Welsh is a dead language.
This is what I’ve been hearing my entire life.
I’ve always been aware of the comparison between my language and te reo Māori. Both, I knew, shared the precarious position of being endangered languages.
I was surprised, then, to read this article looking to Wales with admiration for its handling of the language.
Growing up, I would never have confessed to enjoying Welsh language music, television or books. I made a point of not being seen with the patriotic Welsh kids, and spoke to friends in English despite knowing we both spoke Welsh at home.
Wales became the first English territory way back in the 13th century, before being officially incorporated into the kingdom by Henry VIII in the 16th century. While the Celtic name for our land, Cymru, refers to “friends” or “fellow countrymen”, Wales derives from an Anglo Saxon word meaning “foreigners” or “outsiders”.
I learned how Welsh was literally beaten out of school children by none other than Welsh teachers, led to believe by a government commissioned report — known today as the Treachery of the Blue Books — that “the evil of the Welsh language” posed “a manifold barrier to the moral progress and commercial prosperity of the people”.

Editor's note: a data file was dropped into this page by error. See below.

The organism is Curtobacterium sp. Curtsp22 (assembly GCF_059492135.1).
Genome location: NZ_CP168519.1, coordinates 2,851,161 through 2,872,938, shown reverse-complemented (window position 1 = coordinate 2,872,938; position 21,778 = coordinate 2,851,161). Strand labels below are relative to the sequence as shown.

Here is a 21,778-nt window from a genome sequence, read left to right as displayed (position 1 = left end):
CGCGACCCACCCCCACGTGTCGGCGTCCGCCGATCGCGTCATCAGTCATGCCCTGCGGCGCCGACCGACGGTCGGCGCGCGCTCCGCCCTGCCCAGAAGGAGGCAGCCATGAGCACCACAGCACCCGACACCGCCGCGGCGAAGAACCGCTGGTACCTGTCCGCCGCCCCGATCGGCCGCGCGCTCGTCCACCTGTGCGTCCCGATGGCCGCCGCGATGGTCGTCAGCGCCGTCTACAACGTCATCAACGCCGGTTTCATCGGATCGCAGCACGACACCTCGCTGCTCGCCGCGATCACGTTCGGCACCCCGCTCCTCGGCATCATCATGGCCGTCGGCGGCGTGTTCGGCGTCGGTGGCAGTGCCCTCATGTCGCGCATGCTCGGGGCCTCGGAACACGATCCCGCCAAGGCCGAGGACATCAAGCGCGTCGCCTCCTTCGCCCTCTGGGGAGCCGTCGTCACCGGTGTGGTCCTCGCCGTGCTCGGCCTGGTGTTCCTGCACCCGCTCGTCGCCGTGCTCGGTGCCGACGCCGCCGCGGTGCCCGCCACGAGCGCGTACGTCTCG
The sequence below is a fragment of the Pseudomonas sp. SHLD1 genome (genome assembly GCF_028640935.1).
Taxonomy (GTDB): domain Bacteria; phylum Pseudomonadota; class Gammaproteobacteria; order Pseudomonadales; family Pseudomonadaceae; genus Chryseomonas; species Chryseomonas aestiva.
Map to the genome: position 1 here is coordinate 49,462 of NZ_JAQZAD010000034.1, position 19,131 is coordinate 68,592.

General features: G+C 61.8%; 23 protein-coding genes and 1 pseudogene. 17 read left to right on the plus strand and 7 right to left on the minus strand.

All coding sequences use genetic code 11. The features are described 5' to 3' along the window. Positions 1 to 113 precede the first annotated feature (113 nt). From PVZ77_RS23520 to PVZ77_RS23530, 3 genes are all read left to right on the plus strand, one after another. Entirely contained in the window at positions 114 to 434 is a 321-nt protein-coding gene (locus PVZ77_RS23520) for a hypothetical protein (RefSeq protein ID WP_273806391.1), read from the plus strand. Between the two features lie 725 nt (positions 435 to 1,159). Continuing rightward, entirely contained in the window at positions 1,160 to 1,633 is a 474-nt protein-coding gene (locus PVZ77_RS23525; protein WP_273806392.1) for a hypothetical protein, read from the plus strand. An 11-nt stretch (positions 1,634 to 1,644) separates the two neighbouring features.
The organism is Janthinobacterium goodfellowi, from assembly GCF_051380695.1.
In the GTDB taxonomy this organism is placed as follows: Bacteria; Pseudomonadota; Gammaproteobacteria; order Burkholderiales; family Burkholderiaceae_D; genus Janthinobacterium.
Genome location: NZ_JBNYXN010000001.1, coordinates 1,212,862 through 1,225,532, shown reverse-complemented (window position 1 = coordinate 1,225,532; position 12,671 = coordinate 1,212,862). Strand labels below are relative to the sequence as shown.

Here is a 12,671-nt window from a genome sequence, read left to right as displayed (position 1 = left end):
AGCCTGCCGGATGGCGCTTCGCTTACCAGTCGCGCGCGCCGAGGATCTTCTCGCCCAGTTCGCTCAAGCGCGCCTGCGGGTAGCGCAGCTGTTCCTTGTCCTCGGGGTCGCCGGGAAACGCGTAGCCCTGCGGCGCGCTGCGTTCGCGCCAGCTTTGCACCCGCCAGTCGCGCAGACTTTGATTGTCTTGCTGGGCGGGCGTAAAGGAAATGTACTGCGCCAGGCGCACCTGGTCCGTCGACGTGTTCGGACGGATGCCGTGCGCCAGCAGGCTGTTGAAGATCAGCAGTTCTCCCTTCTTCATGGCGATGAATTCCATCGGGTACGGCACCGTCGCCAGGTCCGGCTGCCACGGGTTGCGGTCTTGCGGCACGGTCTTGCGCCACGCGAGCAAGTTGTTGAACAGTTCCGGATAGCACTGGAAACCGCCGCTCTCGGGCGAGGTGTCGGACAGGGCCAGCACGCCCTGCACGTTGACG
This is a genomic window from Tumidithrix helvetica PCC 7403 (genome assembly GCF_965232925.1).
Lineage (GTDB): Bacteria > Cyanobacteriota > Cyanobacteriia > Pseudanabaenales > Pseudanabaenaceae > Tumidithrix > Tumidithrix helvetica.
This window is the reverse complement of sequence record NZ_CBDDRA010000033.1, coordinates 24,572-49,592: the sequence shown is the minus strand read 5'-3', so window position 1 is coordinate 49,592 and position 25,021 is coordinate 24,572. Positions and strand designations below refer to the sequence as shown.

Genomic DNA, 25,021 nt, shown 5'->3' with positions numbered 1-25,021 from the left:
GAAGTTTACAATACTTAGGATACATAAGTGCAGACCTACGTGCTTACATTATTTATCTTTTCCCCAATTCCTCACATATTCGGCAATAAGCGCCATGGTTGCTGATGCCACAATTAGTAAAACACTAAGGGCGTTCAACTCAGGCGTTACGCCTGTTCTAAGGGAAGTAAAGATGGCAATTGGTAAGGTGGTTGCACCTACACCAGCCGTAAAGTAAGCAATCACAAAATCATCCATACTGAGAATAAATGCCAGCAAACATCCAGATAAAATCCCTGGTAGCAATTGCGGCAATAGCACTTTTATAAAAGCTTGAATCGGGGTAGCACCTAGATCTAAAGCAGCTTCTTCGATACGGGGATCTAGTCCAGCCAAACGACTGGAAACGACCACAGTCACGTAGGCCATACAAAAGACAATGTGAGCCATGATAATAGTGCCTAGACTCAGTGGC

Any child caught speaking Welsh was humiliated by the wearing of a heavy wooden plaque around the neck, reading WN or “Welsh not”. The child left wearing the plaque at the end of the day was physically and psychologically punished.
It was a real shock, then, to find this video of Jemaine Clement breaking down as he said his kuia would be punished for speaking te reo. Just like us, generations were robbed of the language of their ancestors.
Read more: The Spinoff